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20 Hand Signals for Choir Directing (and how to use them)

By Joan Hall Publication date: 06/08/11

When you're conducting a choir performance, the main way you communicate with the choir is with your hands. Effective use of hand signals is a vital skill for any choir director. The information in this booklet is also available online. The online version includes videos that demonstrate the hand gestures. Here's the link: 20 Hand Signals for Choir Directing (and how to use them). Contents

1. Some of the things you communicate to a choir with hand signals 2. The importance of timing 3. Practice makes perfect! 4. Signals to show the choir which portion of the song they are about to sing 5. Hand signals for more details in the song sequence 6. Hand signals that tell the choir HOW to sing a passage 7. Hand signals that help put the polish on the performance

Here are some of the things you communicate with hand signals while directing a choir

Since gospel choirs don't sing from sheet music, they don't always sing a song exactly the same way every time. They may do a different number of repeats, or do the parts of the song in a different order from one performance to another. Because of this, the director's hand signals are important for telling: · · · · Which passage in the song the choir is about to sing (the verse, chorus, bridge, etc.) Which section of the choir should sing right now (sopranos, altos, tenors, or basses) When you want to end a particular passage When you want them to repeat something

Hand signals can also remind the choir of things they already learned in rehearsal, but it doesn't hurt to refresh their memories. Things like: · What words are coming up next · The shape of the melody they're singing · When to sing unison and when to sing in harmony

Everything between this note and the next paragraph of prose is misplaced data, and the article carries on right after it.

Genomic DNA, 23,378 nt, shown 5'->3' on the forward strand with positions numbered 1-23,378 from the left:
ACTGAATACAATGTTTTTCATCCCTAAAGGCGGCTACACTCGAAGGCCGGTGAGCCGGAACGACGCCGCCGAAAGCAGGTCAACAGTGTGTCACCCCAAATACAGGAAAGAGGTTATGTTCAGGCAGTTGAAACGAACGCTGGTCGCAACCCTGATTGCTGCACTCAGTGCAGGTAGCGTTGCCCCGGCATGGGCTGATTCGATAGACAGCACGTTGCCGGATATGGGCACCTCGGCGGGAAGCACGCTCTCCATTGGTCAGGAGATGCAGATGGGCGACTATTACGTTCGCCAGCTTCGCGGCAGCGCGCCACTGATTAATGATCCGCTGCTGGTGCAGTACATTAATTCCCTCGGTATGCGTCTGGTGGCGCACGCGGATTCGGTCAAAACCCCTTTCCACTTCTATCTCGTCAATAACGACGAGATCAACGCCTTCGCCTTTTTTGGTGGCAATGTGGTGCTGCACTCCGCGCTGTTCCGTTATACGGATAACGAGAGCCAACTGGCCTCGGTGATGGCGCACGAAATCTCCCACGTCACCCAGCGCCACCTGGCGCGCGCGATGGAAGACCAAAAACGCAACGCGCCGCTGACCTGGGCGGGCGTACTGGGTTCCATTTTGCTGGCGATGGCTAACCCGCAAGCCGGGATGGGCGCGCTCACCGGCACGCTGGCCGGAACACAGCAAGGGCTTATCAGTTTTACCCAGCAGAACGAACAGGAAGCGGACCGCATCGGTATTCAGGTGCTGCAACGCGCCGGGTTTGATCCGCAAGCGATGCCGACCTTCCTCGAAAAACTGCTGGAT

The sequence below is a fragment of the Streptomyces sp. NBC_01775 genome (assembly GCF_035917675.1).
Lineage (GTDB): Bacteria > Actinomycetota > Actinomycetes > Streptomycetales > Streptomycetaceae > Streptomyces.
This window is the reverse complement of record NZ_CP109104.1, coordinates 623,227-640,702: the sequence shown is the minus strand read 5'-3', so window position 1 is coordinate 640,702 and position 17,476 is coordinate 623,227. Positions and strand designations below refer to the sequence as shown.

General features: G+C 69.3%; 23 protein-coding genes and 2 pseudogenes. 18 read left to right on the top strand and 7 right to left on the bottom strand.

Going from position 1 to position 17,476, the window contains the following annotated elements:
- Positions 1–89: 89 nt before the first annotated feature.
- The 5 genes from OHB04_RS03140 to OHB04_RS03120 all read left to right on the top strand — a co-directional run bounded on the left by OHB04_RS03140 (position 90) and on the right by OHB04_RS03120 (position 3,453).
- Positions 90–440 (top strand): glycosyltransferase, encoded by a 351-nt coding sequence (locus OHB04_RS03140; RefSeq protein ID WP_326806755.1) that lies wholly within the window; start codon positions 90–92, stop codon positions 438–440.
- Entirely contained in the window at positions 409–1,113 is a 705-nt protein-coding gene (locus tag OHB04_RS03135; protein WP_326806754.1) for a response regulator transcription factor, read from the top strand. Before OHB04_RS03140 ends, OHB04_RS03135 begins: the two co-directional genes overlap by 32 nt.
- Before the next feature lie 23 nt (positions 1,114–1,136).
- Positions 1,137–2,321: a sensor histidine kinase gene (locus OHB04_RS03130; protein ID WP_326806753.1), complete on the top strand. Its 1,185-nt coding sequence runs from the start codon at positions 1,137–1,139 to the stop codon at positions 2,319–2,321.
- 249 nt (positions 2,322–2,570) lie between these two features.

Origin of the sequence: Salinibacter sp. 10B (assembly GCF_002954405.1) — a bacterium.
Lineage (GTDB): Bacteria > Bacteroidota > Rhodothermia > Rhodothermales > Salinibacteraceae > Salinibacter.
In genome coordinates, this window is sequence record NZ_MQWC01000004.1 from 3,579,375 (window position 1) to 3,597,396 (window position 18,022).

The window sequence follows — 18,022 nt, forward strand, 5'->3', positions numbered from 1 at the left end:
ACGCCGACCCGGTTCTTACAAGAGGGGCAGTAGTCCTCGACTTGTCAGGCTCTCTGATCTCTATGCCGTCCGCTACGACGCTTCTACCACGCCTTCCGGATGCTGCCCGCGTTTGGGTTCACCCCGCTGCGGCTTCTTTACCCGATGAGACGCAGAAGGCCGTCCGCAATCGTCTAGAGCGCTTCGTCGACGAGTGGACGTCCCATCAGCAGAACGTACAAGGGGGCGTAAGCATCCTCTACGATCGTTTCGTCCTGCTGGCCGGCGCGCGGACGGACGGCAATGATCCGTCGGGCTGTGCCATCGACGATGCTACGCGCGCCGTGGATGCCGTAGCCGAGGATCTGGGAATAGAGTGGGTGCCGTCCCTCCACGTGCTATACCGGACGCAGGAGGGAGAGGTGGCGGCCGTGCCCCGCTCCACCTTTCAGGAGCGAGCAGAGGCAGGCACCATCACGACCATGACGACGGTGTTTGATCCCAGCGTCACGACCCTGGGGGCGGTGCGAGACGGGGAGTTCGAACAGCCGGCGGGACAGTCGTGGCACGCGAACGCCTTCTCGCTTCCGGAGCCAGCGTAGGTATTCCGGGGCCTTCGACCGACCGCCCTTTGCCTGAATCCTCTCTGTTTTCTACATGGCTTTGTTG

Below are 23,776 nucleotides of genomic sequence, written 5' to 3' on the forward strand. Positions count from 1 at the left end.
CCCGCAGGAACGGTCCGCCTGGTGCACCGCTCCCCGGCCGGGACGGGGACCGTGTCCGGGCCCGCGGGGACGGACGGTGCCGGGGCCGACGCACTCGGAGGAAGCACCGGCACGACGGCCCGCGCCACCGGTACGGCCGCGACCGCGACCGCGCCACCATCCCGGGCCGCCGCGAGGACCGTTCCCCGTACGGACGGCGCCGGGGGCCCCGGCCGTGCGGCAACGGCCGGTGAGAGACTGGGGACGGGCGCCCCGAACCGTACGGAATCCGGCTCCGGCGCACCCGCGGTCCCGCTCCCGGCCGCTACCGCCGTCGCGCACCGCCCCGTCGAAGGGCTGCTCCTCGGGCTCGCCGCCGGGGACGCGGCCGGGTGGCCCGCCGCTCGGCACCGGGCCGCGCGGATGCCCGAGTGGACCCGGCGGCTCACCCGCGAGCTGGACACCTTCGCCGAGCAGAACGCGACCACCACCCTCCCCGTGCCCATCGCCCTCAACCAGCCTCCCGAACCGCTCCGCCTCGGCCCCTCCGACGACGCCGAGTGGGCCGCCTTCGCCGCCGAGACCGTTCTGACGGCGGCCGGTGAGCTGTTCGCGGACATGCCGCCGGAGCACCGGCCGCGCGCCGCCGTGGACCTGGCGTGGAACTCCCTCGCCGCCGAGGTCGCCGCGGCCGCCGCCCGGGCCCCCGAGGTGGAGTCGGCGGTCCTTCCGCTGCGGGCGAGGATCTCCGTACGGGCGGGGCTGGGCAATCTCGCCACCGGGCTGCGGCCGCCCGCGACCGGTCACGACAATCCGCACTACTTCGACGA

With hand signals, your timing is important!

Any signals you give to your choir should be given with plenty of advance time. Signal the next passage of the song, the key change, the ending, several beats before it's actually going to happen. Everyone will know to keep on singing whatever they're on right now, but they will be ready for what's coming next. A good choir director needs to be thinking a little bit ahead of the singers and the musicians to keep everything going smoothly.

Practice makes perfect!

You know what? When I was younger and just getting into choir directing, I spent hours of time by myself doing "thin-air conducting". I would listen to my choir recordings and practice doing all the hand motions, just the way I would if I were really in front of a choir. I recommend it highly!

Showing the choir which portion of the song you want them to sing next

The first level of signals you'll give to your choir are the ones telling them which passage of the song they are about to sing (the verse, chorus, bridge, vamp, etc.):

1: For the "top" or opening section of the song -- Pat the top of your head, or your forehead. 2: For a lead verse -- Point at the lead singer. If there are two or more verses, point to the lead singer first, then hold a number to indicate which verse you want them to sing. 3: For a chorus -- Form a letter "C" with your hand. 4: For the bridge (the middle section of the song) -- I form something that looks like a letter "T" with my two hands. It reminds me of a bridge. 5: For the vamp (repeating chorus) -- Hold up your hand with your fingers crossed. 6: For the end of the song (or the end of a certain passage) -- Hold up a closed fist.